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Feature: Tools & Utilities

Power monitoring and logging with Apcupsd and Cacti

By Colin Beckingham on September 04, 2008 (7:00:00 PM)

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For some time I have been using the American Power Conversion (APC) uninterruptible power supply (UPS) daemon Apcupsd to interface my desktop computer with my APC Back-UPS ES 550. Available for Linux, Windows, Mac OS X, and Solaris 10, Apcupsd reliably warns me when the power goes out and gives me time to get my box properly shut down before data is lost, or does so automatically if I am not there to supervise.

The Back-UPS ES 550 is a small battery-based backup power supply that communicates with the desktop via a USB cable. Installing Apcupsd was straightforward. I downloaded the source files for the latest version 3.14.4 and a PDF manual, and installed the daemon and tools with the commands:

./configure --enable-cgi --enable-usb make make install

Note that the --enable-usb option for configure defaults to false and specifically needs to be enabled if the interface is USB. I added the line /sbin/apcupsd start to my /etc/init.d/boot.local file to ensure that the Apcupsd daemon would start with each reboot of the computer.

Apcupsd needed minimal configuring for my UPS. To allow the daemon to see and query the box, I edited the configuration file /etc/apcupsd/apcupsd.conf to indicate


After simulating one power outage by unplugging the UPS from the wall socket, I tested the install with the tool apcaccess, which produced the following output:

APC : 001,037,0951 DATE : Wed Aug 13 16:35:20 EDT 2008 HOSTNAME : xxxxxxx RELEASE : 3.14.4 VERSION : 3.14.4 (18 May 2008) suse UPSNAME : xxxxxxx CABLE : USB Cable MODEL : Back-UPS ES 550 UPSMODE : Stand Alone STARTTIME: Wed Aug 13 12:37:56 EDT 2008 STATUS : ONLINE LINEV : 112.0 Volts LOADPCT : 25.0 Percent Load Capacity BCHARGE : 100.0 Percent TIMELEFT : 20.8 Minutes MBATTCHG : 5 Percent MINTIMEL : 3 Minutes MAXTIME : 0 Seconds SENSE : High LOTRANS : 088.0 Volts HITRANS : 139.0 Volts ALARMDEL : Always BATTV : 13.4 Volts LASTXFER : Low line voltage NUMXFERS : 1 XONBATT : Wed Aug 13 12:49:56 EDT 2008 TONBATT : 0 seconds CUMONBATT: 17 seconds XOFFBATT : Wed Aug 13 12:50:13 EDT 2008 STATFLAG : 0x07000008 Status Flag MANDATE : 2006-11-14 SERIALNO : xxxxxxxxx BATTDATE : 2000-00-00 NOMINV : 120 Volts NOMBATTV : 12.0 Volts FIRMWARE : 840.B2.D USB FW:B2 APCMODEL : Back-UPS ES 550 END APC : Wed Aug 13 16:35:24 EDT 2008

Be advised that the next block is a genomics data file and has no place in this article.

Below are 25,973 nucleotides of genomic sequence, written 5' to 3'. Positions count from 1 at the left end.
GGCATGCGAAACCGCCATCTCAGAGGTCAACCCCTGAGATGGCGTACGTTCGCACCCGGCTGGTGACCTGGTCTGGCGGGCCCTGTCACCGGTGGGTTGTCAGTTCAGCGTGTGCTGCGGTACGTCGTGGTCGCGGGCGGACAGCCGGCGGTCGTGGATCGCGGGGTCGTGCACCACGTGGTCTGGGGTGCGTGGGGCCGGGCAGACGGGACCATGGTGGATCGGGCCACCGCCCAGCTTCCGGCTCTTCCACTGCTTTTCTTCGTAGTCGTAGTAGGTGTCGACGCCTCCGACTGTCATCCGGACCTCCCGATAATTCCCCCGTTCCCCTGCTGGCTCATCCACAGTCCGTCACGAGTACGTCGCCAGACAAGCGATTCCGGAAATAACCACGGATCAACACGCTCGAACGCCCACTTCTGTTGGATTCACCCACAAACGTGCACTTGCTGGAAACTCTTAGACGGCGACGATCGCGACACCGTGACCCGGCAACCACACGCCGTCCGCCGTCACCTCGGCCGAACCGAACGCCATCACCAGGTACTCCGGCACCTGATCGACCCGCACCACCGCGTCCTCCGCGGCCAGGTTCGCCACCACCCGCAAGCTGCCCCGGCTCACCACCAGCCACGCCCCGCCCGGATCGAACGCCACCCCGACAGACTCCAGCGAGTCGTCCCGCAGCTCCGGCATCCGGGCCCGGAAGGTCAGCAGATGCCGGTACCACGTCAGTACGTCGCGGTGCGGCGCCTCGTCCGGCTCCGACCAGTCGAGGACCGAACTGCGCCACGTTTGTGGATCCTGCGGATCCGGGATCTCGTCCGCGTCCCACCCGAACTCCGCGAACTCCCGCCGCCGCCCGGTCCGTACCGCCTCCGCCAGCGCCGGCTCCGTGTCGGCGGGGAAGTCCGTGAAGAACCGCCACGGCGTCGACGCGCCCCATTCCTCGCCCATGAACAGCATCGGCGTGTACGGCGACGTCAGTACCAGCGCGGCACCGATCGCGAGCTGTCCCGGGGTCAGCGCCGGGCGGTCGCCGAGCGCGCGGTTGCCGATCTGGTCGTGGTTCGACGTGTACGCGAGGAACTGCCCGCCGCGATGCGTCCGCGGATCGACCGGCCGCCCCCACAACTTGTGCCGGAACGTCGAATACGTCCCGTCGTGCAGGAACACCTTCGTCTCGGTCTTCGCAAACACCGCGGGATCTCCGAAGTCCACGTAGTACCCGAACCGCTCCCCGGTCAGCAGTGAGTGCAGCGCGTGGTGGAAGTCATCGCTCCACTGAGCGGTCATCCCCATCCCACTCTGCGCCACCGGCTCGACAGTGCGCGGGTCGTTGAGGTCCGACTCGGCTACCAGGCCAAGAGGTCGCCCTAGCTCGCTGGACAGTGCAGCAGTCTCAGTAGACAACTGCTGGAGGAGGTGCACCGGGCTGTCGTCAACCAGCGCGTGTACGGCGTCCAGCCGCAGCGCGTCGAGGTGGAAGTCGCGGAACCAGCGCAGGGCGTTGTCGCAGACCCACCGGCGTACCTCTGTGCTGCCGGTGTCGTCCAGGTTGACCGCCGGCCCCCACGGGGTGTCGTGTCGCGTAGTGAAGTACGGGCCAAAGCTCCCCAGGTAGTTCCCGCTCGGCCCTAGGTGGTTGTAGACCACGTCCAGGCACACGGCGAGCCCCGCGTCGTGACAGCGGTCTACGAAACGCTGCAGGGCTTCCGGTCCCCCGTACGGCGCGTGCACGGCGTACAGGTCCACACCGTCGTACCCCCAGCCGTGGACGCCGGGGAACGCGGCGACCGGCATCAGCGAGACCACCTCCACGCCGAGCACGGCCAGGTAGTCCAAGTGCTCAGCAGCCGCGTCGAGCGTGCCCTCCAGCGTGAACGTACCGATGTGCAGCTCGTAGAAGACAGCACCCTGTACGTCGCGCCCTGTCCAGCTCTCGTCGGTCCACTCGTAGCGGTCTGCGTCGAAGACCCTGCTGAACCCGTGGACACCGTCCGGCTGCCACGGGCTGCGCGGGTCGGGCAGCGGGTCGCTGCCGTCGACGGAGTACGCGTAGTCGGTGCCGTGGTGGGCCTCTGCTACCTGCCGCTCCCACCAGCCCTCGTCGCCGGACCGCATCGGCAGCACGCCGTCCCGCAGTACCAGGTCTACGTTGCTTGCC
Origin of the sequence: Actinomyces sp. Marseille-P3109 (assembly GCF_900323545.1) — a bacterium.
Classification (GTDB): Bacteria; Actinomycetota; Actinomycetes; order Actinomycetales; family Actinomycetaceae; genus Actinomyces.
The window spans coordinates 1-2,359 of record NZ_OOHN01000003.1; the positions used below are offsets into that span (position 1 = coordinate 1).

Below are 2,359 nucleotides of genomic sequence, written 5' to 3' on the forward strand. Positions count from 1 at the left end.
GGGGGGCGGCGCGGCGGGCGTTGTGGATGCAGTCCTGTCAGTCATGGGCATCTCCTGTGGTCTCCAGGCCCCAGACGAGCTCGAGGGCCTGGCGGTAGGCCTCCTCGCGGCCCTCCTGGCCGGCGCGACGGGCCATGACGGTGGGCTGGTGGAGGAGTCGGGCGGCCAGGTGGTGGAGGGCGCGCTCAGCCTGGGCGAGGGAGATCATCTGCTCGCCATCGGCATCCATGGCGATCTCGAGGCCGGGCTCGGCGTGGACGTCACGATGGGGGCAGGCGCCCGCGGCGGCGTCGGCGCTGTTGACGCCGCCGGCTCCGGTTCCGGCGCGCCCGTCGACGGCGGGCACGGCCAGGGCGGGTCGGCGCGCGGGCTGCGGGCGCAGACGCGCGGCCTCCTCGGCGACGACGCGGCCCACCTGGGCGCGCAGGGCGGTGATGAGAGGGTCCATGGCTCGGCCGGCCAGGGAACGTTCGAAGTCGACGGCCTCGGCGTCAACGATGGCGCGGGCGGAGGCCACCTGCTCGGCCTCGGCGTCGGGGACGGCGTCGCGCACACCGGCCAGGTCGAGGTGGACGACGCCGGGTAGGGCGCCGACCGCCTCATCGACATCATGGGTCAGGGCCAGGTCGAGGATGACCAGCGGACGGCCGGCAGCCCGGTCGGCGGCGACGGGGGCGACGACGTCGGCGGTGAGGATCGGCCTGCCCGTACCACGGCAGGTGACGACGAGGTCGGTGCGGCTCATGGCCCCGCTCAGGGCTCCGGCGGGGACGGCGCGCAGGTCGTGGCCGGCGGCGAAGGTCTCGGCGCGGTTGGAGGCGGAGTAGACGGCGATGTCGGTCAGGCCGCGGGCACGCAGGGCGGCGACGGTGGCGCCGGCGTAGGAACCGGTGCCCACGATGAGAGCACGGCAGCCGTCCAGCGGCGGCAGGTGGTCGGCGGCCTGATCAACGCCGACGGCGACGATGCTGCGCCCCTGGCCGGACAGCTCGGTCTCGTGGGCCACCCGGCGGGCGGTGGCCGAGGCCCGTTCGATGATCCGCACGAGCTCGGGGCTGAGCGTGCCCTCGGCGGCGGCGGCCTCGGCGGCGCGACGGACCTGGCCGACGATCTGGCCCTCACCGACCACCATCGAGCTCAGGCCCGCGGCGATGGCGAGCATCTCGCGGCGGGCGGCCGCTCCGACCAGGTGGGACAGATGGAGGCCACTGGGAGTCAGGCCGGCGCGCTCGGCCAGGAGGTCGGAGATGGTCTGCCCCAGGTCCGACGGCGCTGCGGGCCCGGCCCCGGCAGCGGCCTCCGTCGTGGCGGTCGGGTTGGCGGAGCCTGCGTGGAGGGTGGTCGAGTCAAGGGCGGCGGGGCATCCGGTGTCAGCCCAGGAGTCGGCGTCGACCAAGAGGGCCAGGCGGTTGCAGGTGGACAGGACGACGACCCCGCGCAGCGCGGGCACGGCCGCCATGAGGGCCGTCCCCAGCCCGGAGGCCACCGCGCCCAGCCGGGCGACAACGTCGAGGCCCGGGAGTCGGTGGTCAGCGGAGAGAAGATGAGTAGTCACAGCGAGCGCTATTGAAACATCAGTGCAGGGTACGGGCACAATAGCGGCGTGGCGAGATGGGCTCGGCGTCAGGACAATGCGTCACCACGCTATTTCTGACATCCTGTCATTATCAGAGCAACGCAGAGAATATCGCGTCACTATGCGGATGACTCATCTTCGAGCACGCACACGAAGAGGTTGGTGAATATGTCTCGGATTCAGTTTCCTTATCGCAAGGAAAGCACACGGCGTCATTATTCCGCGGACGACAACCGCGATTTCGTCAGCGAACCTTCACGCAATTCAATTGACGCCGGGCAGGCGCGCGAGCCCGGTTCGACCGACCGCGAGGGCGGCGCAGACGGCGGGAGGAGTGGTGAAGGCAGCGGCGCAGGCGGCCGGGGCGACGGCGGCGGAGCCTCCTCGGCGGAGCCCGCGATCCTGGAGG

You can configure many of these observations by editing the config file /etc/apcupsd/apcupsd.conf. The comprehensive manual provides the details. At this point the UPS can communicate with the operating system and say when the box is in danger of losing power and should be shut down, and if necessary also trigger powering up again.

Apcupsd has its own CGI graphical user interface included in the download which, through a browser, lets you see the current state of the backup system, giving you an idea of remaining battery capacity. However, a more interesting logging facility is available.

The Cacti logging interface

Cacti is a graphical front end to the logging functions of RRDtool, which stores the data in a format that can be readily graphed. With the right interface between Apcupsd, RRDtool, and Cacti, we not only have information on the current state of the box and line, but also historical data.